But the mood is different in South Korea these days. There's always been public opposition to corruption and nepotism in the country's chaebol conglomerates, but the country has never seen anything like the massive protests that swept the streets last year and helped drive President Park's approval rating down to four percent. In a climate like this, where widespread outrage can lead to the impeachment of a president, even a Samsung chairman might have reason to worry.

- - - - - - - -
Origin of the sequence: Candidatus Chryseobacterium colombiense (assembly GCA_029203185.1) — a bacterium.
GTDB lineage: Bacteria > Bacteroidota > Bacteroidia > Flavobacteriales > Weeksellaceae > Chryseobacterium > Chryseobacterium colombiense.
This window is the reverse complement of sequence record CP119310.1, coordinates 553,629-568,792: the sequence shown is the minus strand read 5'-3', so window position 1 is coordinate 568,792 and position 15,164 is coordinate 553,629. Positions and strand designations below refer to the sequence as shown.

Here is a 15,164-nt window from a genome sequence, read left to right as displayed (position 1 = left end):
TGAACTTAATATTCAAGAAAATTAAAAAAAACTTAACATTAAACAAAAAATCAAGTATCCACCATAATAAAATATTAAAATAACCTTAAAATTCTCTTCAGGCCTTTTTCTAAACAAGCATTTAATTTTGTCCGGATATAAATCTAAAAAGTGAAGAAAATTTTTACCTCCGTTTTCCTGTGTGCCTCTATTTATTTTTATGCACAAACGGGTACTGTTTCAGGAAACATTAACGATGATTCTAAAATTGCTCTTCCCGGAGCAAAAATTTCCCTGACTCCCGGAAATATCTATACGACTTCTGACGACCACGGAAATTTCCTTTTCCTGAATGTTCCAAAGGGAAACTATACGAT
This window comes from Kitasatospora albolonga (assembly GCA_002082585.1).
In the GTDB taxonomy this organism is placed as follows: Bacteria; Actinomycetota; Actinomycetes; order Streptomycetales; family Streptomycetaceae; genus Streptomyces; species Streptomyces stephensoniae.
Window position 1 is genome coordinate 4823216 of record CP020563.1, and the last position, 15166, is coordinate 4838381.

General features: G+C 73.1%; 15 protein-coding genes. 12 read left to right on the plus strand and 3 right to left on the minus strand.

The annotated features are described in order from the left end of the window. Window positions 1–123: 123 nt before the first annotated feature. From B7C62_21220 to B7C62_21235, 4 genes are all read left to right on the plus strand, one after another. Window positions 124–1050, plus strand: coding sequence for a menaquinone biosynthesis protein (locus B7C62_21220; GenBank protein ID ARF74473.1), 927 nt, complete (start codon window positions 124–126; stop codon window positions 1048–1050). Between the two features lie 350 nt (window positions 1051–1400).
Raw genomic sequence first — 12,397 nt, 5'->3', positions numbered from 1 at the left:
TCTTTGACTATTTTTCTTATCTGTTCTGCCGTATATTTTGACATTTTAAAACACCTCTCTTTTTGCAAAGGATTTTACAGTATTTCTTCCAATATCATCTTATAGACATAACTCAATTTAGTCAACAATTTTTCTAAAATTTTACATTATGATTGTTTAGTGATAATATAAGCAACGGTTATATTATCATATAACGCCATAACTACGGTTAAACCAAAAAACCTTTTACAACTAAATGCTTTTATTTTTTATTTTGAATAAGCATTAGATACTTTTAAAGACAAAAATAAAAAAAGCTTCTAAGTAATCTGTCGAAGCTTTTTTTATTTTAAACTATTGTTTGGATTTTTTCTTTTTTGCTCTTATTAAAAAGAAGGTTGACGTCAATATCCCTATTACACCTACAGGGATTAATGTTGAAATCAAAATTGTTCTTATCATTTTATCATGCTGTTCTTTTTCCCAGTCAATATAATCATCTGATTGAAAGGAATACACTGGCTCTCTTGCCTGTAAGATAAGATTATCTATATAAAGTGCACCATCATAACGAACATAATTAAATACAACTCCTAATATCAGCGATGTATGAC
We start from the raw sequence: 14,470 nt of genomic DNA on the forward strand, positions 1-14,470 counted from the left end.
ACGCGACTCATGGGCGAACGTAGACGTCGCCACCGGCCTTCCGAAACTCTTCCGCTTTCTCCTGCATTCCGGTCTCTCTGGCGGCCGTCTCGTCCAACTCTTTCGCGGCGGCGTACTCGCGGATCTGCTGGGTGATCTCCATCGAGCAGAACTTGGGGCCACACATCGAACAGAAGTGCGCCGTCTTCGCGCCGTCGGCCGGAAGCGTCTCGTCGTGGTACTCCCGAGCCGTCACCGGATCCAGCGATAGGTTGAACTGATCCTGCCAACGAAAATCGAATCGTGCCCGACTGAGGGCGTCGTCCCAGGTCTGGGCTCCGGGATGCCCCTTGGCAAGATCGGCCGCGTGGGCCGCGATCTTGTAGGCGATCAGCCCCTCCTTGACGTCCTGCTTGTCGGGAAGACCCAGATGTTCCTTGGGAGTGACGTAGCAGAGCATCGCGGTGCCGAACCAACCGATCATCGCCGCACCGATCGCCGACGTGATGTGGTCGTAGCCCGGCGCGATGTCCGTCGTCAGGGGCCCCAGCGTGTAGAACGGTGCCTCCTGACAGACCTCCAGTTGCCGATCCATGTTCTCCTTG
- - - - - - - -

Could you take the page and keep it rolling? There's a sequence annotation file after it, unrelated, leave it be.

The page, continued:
When a Korean, Chinese, African, or South-American man gives money to politicians in exchange for favours, we call it corruption. When a western man gives money to politicians in exchange for favours, we call it lobbying.
Language shapes perception.